“Ready?” Carmody asked Gest, before acknowledging the small crowd that stepped closer to watch the moment.

“Okay,” she said. “That’s it.”

“That’s it?” Gest asked.

An applause took over the room.

Gest said he has been ready for some time to get inoculated from the coronavirus.

“I know there’s a lot of fear of this — a lot of people are afraid of vaccines. But vaccines work — they save lives. It’s the thing to do,” he said.

As a physician working with children, Gest said vaccines have a long and proven history in his field.

“I think that’s one of the things about pediatrics. I think all of us are used to the vaccine culture,” he said. “So we’re used to childhood immunization — we’re used to taking vaccines. We get flu shots every year.”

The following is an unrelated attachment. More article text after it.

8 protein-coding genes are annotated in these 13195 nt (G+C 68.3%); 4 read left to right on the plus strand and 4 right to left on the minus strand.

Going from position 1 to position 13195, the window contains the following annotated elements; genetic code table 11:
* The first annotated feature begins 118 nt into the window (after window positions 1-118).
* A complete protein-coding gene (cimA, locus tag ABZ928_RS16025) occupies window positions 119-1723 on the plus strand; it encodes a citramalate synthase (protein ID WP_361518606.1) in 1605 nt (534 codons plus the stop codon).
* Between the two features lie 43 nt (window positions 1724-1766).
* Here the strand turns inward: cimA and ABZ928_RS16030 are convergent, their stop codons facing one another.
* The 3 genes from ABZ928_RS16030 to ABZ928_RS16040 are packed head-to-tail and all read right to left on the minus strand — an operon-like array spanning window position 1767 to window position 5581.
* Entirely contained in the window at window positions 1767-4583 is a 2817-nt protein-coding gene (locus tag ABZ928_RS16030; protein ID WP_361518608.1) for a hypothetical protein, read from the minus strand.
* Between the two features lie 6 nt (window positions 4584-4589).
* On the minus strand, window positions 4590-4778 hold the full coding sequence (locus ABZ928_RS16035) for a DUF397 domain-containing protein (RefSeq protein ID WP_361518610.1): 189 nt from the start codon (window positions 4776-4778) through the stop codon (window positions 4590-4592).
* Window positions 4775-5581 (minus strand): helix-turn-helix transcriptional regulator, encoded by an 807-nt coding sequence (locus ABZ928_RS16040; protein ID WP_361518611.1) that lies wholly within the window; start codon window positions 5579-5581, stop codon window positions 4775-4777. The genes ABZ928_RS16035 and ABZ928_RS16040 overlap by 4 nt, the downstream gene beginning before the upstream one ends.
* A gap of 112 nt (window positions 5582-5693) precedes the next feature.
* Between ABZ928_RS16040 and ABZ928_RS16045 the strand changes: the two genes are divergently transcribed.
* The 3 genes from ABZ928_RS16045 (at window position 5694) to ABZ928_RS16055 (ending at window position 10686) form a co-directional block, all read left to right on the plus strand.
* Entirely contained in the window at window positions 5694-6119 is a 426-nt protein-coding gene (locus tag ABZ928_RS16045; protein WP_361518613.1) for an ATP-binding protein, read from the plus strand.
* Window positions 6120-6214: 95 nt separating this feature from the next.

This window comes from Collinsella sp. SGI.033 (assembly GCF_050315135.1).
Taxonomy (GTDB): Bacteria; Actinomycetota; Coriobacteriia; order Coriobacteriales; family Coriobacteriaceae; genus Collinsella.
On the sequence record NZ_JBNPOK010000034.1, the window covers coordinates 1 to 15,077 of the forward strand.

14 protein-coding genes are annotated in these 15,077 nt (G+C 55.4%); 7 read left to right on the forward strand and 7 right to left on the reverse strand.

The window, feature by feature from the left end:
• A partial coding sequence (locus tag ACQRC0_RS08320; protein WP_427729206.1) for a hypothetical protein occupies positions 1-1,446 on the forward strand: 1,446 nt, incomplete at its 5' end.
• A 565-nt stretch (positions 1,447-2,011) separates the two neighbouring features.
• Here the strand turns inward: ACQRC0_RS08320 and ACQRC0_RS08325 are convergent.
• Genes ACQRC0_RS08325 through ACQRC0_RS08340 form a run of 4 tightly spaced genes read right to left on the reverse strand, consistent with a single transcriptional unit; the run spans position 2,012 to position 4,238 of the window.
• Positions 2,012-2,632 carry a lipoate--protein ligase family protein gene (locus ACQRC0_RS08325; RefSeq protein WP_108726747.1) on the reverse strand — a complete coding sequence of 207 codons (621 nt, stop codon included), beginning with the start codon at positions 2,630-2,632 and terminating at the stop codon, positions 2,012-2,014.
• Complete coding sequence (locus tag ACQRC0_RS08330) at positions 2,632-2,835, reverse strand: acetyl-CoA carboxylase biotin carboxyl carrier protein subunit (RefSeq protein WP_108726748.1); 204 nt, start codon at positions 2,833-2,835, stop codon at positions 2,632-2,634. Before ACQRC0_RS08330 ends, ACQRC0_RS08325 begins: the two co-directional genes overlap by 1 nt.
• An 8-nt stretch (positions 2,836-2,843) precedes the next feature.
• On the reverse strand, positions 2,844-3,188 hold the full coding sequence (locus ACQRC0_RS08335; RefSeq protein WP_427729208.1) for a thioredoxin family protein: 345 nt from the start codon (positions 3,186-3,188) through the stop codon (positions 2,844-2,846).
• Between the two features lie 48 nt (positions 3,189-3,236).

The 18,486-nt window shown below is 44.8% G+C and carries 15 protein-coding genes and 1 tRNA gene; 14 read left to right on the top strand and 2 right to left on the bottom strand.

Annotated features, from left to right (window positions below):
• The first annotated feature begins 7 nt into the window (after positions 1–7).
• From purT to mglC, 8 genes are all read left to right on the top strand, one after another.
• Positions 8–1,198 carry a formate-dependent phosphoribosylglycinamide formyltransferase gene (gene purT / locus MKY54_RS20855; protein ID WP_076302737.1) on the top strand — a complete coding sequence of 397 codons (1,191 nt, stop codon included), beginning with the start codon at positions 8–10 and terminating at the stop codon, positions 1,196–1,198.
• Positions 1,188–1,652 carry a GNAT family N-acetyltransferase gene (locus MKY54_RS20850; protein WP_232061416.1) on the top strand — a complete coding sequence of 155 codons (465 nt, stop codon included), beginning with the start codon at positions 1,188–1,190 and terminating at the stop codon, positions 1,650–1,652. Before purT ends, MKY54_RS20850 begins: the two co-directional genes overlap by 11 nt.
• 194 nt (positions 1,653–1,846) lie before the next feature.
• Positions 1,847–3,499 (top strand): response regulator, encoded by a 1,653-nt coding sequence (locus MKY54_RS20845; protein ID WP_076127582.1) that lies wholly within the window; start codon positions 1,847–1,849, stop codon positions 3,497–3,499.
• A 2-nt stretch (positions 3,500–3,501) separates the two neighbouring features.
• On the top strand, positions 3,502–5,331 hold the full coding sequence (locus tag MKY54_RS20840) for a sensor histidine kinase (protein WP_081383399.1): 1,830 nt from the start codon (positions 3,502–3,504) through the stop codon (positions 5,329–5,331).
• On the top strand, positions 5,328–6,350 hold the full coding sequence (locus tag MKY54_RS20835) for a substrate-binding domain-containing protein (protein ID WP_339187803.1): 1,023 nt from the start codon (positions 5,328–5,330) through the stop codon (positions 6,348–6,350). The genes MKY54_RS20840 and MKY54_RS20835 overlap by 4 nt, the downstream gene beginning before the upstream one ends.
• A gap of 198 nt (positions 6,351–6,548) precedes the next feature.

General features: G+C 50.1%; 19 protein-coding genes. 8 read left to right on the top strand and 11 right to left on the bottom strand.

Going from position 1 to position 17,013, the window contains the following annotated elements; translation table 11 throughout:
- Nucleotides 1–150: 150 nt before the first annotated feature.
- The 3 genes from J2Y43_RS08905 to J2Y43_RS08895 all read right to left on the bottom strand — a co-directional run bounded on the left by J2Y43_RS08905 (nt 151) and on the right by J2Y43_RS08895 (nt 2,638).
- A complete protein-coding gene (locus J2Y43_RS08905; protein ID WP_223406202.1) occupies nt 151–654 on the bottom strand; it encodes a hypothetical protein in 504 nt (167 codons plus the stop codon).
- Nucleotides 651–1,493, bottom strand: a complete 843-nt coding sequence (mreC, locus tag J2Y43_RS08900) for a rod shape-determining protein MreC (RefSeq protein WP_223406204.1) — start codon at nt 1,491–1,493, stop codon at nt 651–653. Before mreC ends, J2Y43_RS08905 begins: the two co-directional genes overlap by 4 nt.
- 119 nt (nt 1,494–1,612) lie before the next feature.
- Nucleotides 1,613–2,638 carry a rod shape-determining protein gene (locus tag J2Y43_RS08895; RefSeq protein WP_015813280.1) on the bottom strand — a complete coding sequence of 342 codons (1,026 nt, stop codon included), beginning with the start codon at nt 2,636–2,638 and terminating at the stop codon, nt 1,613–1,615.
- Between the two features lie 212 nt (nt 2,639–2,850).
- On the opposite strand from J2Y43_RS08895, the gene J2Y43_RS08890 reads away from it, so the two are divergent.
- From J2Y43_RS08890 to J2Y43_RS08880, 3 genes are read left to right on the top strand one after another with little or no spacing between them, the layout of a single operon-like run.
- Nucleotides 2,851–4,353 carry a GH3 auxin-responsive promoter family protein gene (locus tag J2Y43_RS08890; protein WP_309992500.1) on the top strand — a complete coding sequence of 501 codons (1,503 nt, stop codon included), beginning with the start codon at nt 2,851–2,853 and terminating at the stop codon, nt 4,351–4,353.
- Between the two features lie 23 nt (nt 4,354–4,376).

Carmody — who said she will get the vaccine as soon as her turn comes — was fully aware of the historic nature of her task.

“I was very nervous,” she said. “I wasn’t expecting to be the first one — but, it felt good.”

Vials of Pfizer's coronavirus dose sit on a table at Ruby Memorial Hospital in Morgantown on Tuesday, December 15, 2020.

Boosting Confidence: Turning ‘Maybe’ Into ‘Yes’

Of the more than 32,000 doses of Pfizer’s vaccine sent to West Virginia in an initial allocation, 1,100 went to employees of Ruby Memorial. Officials at the hospital told West Virginia Public Broadcasting that appointments for the first run of doses were booked up within 48 hours of becoming available.

Greg Kolar, a registered nurse who works in the medical intensive care unit, was another employee at Ruby to get the coronavirus vaccine on Tuesday. He sees the severity of the pandemic first hand every day that he comes to work.

“We’re a COVID unit now — MICU — so all of our patients are COVID positive,” Kolar said. “The past several months, it’s been much more hectic. The first wave, it wasn’t as bad. But this time around, it’s much worse.”